Coherence is the essence of everything successful. Then we add integrity.

July 2015

IARMM 4th World Congress of Clinical Safety

29. july 2015 at 13:28 | Veronika Valdova |  Risk Management
Arete-Zoe announces participation at IARMM 4th World Congress of Clinical Safety in Viena, Austria, with contribution on Philosophy and strategy of clinical risk management and governance.

Date: 28-30th September, 2015

Title: Are regulations becoming a negative factor in pharmaceutical safety? Lessons from Three Mile Island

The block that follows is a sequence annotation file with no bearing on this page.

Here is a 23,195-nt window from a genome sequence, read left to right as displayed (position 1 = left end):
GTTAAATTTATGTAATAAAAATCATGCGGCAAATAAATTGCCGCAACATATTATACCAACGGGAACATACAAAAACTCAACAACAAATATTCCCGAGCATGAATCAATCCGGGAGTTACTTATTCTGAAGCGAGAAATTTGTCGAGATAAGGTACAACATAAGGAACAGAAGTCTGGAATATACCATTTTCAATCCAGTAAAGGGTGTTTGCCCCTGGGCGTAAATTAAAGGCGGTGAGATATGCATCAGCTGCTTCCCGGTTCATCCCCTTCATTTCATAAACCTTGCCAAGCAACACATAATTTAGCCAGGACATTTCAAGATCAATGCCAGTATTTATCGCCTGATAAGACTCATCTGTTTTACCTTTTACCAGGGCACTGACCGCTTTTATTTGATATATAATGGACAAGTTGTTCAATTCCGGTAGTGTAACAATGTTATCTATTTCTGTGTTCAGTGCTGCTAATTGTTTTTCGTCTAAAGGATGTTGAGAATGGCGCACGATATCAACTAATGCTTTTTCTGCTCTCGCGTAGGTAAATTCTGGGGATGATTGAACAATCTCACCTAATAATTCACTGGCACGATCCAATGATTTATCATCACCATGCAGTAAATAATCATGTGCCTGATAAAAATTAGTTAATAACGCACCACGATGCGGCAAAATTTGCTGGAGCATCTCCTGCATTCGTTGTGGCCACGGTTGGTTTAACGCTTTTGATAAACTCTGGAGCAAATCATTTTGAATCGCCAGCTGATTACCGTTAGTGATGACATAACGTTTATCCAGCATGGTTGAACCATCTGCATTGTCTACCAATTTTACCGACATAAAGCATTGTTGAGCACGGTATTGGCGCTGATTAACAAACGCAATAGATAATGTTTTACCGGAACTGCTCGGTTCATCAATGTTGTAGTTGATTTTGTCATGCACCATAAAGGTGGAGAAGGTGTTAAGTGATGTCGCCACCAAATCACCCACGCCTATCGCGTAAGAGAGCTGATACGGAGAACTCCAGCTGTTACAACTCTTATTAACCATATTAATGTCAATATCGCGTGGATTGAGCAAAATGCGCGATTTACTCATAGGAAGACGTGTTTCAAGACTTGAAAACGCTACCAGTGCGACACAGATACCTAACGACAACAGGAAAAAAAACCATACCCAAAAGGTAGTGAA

Abstract: Pharmaceutical and clinical research industries are global in nature. Most clinical trials are conducted in multiple jurisdictions and often on several continents. Pharmaceuticals are manufactured in large centers in Asia and transported over vast distances to target markets. At the same time, regulations are enforced predominantly at national level with little emphasis on soft law in the form of international guidelines unless implemented directly in national legislation. Once regulations become as voluminous and complex as those now in place in the pharmaceutical sector, they can serve as a negative factor in patient safety. Conclusions from the Three Mile Island accident report are used to demonstrate the same type of risk factor in a different industry. Because of the sheer volume and complexity of pharmaceutical regulations, the industry invests tremendous efforts into compliance with these regulations, equating due diligence and compliance with 'safety' as a result. It is, of course, the responsibility of the respective lawmaking bodies and regulatory agencies to write laws and issue regulations to ensure only drugs and biologics with favorable risk:benefit profile are made available to the public. Governments and regulatory bodies rarely take synchronized action to design an inherently safe system with adequate coordinated controls. Regulatory agencies use different algorithms for assessment of risk, depending on local circumstances, culture, and information and resources available, as well as political risks stemming from widely publicized failures. This paper argues that due diligence and compliance with national regulations alone is not enough to manage risks and ensure patient safety.